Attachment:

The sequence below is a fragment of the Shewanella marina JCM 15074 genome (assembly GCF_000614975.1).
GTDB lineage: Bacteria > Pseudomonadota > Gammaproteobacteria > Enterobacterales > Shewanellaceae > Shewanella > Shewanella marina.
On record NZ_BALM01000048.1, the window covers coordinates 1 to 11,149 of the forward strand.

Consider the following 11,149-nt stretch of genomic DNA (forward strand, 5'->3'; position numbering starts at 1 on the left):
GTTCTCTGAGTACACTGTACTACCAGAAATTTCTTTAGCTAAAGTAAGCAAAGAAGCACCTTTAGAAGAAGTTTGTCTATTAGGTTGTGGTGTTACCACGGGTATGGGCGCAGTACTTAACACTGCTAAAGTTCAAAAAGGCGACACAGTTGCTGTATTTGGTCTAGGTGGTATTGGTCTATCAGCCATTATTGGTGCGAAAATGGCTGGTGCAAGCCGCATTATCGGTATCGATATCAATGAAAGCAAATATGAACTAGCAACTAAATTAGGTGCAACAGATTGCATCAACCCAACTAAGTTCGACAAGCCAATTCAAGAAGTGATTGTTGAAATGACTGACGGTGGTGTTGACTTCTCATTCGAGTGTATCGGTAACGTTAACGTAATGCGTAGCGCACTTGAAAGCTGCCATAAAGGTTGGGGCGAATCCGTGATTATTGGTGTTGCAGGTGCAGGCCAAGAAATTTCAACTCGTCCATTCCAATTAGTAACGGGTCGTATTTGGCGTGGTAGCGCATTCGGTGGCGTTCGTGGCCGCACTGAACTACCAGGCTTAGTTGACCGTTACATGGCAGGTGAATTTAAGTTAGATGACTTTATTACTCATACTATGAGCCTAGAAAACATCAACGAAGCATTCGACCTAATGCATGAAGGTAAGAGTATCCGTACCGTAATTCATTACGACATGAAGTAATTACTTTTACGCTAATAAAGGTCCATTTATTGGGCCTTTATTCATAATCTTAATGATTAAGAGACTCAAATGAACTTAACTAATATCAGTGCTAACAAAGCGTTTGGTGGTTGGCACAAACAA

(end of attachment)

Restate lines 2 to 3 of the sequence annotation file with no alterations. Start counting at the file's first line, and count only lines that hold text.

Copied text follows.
GTDB lineage: Bacteria > Pseudomonadota > Gammaproteobacteria > Enterobacterales > Shewanellaceae > Shewanella > Shewanella marina.
On record NZ_BALM01000048.1, the window covers coordinates 1 to 11,149 of the forward strand.